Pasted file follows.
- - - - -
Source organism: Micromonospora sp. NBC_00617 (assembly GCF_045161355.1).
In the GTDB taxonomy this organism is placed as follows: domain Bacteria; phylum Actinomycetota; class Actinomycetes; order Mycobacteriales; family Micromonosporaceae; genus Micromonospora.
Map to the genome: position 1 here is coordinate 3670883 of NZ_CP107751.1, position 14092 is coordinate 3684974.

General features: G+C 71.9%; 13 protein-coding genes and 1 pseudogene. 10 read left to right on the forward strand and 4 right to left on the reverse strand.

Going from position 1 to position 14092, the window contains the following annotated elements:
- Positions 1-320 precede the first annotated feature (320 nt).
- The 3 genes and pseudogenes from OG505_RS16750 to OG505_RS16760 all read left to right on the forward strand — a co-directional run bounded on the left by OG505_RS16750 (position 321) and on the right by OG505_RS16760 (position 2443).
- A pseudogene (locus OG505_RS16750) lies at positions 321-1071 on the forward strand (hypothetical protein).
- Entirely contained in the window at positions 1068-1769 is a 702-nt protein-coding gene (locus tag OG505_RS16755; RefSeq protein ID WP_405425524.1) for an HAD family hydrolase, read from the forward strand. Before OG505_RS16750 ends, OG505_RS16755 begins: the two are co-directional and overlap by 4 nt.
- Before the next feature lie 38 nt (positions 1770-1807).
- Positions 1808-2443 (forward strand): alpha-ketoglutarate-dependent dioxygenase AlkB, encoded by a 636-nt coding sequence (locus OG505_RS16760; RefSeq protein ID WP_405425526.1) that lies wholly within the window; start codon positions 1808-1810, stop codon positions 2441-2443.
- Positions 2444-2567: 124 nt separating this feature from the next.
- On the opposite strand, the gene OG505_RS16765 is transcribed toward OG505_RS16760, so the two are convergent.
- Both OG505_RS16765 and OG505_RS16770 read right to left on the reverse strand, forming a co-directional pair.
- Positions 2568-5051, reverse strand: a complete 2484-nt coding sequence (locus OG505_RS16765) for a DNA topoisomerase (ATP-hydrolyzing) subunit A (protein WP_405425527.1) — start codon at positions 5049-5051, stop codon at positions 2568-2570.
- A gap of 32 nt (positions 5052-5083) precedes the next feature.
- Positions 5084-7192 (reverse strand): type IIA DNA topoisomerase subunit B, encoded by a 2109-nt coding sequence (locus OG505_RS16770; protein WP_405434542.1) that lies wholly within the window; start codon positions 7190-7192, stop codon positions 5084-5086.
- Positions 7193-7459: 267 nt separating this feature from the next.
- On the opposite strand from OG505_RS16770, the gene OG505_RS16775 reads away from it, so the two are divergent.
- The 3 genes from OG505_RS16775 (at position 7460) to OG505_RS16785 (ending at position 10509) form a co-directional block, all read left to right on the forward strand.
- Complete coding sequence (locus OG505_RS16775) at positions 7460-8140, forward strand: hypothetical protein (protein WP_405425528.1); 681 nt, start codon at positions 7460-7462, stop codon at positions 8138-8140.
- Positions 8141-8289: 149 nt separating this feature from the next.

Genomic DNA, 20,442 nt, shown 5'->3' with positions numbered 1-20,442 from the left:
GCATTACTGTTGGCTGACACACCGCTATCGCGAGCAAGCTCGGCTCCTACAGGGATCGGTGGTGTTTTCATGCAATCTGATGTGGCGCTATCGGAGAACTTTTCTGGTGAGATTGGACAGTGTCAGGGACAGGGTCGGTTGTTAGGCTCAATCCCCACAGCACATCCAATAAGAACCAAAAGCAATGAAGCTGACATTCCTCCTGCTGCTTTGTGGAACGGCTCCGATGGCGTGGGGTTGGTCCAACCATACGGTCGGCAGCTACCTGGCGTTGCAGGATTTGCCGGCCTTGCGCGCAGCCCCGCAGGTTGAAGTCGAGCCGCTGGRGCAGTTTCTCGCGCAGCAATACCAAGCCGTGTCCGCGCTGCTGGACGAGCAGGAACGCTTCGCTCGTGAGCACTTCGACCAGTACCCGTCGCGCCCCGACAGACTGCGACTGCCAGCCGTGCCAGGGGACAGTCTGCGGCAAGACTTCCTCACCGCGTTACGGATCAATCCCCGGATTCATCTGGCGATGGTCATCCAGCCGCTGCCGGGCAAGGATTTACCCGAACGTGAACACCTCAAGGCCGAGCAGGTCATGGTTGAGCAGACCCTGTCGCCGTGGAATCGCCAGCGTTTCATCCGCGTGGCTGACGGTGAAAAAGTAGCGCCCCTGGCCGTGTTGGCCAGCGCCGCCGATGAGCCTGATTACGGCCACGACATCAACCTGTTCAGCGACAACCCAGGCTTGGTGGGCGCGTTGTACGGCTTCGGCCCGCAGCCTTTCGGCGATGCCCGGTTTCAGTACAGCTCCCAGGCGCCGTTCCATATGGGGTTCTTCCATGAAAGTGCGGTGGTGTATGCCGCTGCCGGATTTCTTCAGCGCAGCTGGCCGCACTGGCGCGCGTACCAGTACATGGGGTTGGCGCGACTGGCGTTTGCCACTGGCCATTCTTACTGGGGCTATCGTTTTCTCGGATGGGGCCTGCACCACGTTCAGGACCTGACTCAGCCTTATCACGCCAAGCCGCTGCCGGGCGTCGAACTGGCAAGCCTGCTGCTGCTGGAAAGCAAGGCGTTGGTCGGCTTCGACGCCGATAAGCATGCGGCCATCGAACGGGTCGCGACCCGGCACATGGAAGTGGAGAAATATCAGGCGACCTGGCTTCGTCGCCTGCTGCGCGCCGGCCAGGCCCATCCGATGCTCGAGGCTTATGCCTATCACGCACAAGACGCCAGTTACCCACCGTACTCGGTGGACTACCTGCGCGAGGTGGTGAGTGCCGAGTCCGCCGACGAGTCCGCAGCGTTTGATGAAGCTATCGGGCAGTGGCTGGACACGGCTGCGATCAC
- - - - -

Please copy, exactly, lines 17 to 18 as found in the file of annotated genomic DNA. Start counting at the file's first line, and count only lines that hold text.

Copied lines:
- Positions 5084-7192 (reverse strand): type IIA DNA topoisomerase subunit B, encoded by a 2109-nt coding sequence (locus OG505_RS16770; protein WP_405434542.1) that lies wholly within the window; start codon positions 7190-7192, stop codon positions 5084-5086.
- Positions 7193-7459: 267 nt separating this feature from the next.